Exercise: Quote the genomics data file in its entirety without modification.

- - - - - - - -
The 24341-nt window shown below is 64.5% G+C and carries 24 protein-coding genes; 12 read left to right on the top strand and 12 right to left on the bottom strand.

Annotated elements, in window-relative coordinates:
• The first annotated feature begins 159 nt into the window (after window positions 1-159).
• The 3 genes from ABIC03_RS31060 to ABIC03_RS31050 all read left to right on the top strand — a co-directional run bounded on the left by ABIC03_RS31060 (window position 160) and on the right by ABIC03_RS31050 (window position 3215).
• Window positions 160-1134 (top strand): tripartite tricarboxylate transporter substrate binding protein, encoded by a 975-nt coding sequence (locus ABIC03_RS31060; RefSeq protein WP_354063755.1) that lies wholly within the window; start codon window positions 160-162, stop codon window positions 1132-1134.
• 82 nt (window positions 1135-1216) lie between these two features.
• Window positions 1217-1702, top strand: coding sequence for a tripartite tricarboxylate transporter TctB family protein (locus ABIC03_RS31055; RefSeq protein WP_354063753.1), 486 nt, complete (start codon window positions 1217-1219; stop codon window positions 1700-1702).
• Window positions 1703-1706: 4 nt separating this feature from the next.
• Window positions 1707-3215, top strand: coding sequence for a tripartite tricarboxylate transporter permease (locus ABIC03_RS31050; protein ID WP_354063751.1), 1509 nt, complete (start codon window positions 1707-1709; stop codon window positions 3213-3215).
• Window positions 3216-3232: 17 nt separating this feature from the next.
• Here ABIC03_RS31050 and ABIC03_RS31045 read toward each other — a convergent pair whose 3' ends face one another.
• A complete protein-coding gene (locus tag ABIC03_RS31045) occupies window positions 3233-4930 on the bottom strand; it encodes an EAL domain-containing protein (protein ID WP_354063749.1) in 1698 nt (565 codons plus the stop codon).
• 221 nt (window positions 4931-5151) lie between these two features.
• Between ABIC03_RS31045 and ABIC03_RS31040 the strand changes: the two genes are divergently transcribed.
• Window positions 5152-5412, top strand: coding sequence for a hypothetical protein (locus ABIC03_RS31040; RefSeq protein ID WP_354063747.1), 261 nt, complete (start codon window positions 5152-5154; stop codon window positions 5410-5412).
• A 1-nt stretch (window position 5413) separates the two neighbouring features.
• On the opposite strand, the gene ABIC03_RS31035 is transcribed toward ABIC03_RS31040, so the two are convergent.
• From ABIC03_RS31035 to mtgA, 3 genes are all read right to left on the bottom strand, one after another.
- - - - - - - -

The 24341-nt window shown below is 64.5% G+C and carries 24 protein-coding genes; 12 read left to right on the top strand and 12 right to left on the bottom strand.

Annotated elements, in window-relative coordinates:
• The first annotated feature begins 159 nt into the window (after window positions 1-159).
• The 3 genes from ABIC03_RS31060 to ABIC03_RS31050 all read left to right on the top strand — a co-directional run bounded on the left by ABIC03_RS31060 (window position 160) and on the right by ABIC03_RS31050 (window position 3215).
• Window positions 160-1134 (top strand): tripartite tricarboxylate transporter substrate binding protein, encoded by a 975-nt coding sequence (locus ABIC03_RS31060; RefSeq protein WP_354063755.1) that lies wholly within the window; start codon window positions 160-162, stop codon window positions 1132-1134.
• 82 nt (window positions 1135-1216) lie between these two features.
• Window positions 1217-1702, top strand: coding sequence for a tripartite tricarboxylate transporter TctB family protein (locus ABIC03_RS31055; RefSeq protein WP_354063753.1), 486 nt, complete (start codon window positions 1217-1219; stop codon window positions 1700-1702).
• Window positions 1703-1706: 4 nt separating this feature from the next.
• Window positions 1707-3215, top strand: coding sequence for a tripartite tricarboxylate transporter permease (locus ABIC03_RS31050; protein ID WP_354063751.1), 1509 nt, complete (start codon window positions 1707-1709; stop codon window positions 3213-3215).
• Window positions 3216-3232: 17 nt separating this feature from the next.
• Here ABIC03_RS31050 and ABIC03_RS31045 read toward each other — a convergent pair whose 3' ends face one another.
• A complete protein-coding gene (locus tag ABIC03_RS31045) occupies window positions 3233-4930 on the bottom strand; it encodes an EAL domain-containing protein (protein ID WP_354063749.1) in 1698 nt (565 codons plus the stop codon).
• 221 nt (window positions 4931-5151) lie between these two features.
• Between ABIC03_RS31045 and ABIC03_RS31040 the strand changes: the two genes are divergently transcribed.
• Window positions 5152-5412, top strand: coding sequence for a hypothetical protein (locus ABIC03_RS31040; RefSeq protein ID WP_354063747.1), 261 nt, complete (start codon window positions 5152-5154; stop codon window positions 5410-5412).
• A 1-nt stretch (window position 5413) separates the two neighbouring features.
• On the opposite strand, the gene ABIC03_RS31035 is transcribed toward ABIC03_RS31040, so the two are convergent.
• From ABIC03_RS31035 to mtgA, 3 genes are all read right to left on the bottom strand, one after another.